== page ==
Letters to the Editor
The Rawlins County Square Deal welcomes letters to the editor. They will be judged for brevity and good taste and will be subject to editing. A letter that may be libelous will not be published. Letters to the editor must be signed.
Square Deal email
The Square Deal's email address is
It's a tragedy to find out in the obit
By Lloyd Huff
?It’s a tragedy to
find out in the obit
How many times have we read through an obituary and afterwards we were surprised to find out some remarkable and previously unknown fact about those we have lived with most of our lives? We lament that if only we had known, we could have learned something important or even profound and certainly we would understand and appreciate our lost ones even more. War experiences in particular seem to be frequently suppressed, perhaps because of the scale and intensity of the associated sacrifice, horror, survival, bonding, loss, exhilaration, devastation and, most importantly, the associated life lessons.
Although no one of us can solve this problem alone, each of us can chip away at the problem one story at a time. Starting with this week’s paper, we are going to highlight one such story about the war in Southeast Asia in three parts. The excerpts are from a newly released book of stories, “The Tiger FACs”, by my friend and former work associate Don Bell. The book is about a critical but unsung mission in the war – specifically those who flew as forward air controllers in the F-4E Phantom II out of Korat Royal Thai Air Base from 1969 to 1973 during the Vietnam War.
Bell was inspired to do this project when he read a newly released history on the war in SEA and there was no mention of the Tiger FAC mission. He and some colleagues did a broader search and they could find absolutely no mention of their mission anywhere. It was as though all the sacrifices and loss of life never happened. This led to a three-year project to find the 103 airmen who served in the mission and then to contact each and every one who was willing and able to participate in rectifying the situation. In the end, 73 contributed to the project.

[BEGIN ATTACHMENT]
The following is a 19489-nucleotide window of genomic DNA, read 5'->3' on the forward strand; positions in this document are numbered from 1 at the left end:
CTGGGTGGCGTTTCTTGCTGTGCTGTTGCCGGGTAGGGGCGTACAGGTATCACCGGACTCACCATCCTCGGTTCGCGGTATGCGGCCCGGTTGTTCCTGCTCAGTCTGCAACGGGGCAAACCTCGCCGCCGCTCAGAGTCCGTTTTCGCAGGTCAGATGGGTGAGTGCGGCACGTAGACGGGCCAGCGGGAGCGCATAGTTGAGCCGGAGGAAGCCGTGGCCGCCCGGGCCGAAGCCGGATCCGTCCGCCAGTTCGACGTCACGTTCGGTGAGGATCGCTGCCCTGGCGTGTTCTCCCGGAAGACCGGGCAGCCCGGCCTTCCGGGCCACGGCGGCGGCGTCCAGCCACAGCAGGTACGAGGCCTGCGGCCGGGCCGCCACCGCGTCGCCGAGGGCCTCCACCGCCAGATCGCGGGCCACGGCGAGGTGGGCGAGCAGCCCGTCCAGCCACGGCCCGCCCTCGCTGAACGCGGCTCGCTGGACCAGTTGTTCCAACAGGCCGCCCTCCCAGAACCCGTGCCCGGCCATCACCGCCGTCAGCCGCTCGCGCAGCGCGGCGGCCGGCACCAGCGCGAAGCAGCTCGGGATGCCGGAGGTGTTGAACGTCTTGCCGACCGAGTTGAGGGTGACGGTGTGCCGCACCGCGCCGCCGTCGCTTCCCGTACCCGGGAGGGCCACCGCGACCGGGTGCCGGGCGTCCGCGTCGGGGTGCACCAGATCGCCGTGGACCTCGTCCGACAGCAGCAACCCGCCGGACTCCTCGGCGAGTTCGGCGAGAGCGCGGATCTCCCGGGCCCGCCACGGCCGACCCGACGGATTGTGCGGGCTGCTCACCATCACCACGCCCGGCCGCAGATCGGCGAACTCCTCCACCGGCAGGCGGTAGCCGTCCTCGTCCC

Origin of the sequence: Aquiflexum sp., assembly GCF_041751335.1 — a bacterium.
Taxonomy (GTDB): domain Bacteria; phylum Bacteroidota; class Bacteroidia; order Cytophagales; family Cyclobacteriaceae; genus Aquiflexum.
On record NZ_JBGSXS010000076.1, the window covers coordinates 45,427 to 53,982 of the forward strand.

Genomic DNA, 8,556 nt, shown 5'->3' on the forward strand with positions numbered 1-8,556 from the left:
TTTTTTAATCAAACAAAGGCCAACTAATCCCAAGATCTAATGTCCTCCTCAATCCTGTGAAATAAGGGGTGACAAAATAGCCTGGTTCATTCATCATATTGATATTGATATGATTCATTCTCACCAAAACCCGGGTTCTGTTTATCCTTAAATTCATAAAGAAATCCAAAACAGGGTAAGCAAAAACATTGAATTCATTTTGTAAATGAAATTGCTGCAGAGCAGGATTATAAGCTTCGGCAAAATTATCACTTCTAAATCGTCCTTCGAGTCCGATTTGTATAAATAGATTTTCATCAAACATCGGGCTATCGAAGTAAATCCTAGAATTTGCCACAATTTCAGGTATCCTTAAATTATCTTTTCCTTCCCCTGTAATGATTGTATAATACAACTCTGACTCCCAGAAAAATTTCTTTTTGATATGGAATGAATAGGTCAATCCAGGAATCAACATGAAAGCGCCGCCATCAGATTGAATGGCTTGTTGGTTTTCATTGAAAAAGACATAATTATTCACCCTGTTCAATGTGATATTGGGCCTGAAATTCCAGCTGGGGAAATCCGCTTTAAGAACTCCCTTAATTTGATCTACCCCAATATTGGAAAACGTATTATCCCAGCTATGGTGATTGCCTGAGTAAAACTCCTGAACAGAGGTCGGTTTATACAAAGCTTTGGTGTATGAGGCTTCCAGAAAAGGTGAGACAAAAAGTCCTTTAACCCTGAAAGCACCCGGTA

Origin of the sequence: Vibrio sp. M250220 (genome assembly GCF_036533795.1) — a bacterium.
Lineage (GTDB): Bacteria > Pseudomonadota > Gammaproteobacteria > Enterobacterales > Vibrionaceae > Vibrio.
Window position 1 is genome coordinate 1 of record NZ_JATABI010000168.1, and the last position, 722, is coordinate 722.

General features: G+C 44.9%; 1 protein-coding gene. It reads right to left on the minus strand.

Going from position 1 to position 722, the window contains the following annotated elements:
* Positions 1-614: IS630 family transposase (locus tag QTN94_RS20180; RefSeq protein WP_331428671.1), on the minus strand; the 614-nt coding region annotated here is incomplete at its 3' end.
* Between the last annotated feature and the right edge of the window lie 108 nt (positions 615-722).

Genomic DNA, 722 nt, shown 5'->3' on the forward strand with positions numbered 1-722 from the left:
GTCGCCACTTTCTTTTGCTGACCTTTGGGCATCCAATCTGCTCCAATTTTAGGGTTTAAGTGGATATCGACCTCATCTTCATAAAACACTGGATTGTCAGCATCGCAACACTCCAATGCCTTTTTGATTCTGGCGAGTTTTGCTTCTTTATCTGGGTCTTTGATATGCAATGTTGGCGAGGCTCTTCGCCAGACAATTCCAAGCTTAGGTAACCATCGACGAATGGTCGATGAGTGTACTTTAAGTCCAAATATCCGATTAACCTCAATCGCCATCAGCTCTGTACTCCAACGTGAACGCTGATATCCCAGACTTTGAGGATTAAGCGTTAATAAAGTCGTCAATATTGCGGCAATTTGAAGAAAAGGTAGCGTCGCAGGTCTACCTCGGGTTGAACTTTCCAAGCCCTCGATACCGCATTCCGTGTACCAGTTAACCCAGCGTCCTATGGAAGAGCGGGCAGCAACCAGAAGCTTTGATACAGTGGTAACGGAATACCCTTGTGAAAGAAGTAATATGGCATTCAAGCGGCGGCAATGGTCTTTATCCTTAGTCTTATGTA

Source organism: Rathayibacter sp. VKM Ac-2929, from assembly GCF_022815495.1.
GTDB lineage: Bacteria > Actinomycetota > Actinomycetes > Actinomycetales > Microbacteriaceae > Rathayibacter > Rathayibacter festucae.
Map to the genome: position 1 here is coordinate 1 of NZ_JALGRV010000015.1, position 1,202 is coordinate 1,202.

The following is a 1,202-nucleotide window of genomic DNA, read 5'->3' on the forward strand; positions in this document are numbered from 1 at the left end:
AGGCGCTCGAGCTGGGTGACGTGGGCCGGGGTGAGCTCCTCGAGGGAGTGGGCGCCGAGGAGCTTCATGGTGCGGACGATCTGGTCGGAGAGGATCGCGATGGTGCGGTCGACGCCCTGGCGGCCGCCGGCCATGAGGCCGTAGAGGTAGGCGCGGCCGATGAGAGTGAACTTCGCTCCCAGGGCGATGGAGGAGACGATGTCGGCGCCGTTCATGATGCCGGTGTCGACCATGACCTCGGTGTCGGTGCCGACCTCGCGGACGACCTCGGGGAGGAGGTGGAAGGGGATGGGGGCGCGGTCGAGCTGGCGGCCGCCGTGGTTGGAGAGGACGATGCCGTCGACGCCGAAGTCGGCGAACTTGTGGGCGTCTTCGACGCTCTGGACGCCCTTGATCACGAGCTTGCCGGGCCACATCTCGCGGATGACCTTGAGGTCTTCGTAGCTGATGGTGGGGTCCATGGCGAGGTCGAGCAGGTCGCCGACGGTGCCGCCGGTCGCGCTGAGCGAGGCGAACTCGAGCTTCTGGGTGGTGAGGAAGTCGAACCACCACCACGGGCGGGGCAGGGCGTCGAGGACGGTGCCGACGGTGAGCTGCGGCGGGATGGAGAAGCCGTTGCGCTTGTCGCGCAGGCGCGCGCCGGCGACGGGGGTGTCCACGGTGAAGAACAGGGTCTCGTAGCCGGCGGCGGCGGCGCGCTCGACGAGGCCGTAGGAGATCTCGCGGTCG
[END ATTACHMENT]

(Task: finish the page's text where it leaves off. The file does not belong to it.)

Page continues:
Participants were asked to contribute their relevant memories and artifacts and to continuously review the collected material as it came together. The book is a collection of their peer-corroborated, firsthand memories.
My hope is that this remembrance of a forgotten mission in an unpopular war will spur our readers to research further on their own and think that if this was forgotten, what other veterans had a similar experience and what lessons do they have to share? We need to ask, listen and make sure their sacrifices, experiences and lessons are not forgotten.
Please enjoy this three part insight into a previously undocumented world and please come by the Legion Hall at 1:00 p.m. on Memorial Day to meet the author, get some of your questions answered and share some of your experiences. The author will be happy to sign your copy of the book if you order online and he will have a limited number of copies with him for sale.
Do what you can to capture another important life story…and don’t wait to find out in the obit.
— Letters to the Editor —
Hospital staff is 'a well-trained team'
To the editor:
?Recently I was in the hospital for a little more than two weeks. The first thing that I would like to point out is the hospital staff. I do not believe they get the credit they deserve. All the way from the P.A.'s down to the cleaning staff, they were a staff of friendly and caring people. The nurses and CNAs of every shift worked like a well-trained team. If people have any doubts, they should watch them in action when they have meds, etc., to hand out to their swing bed and acute care patients while handling the ER. As Larry The Cable Guy would say, "they got ‘er done."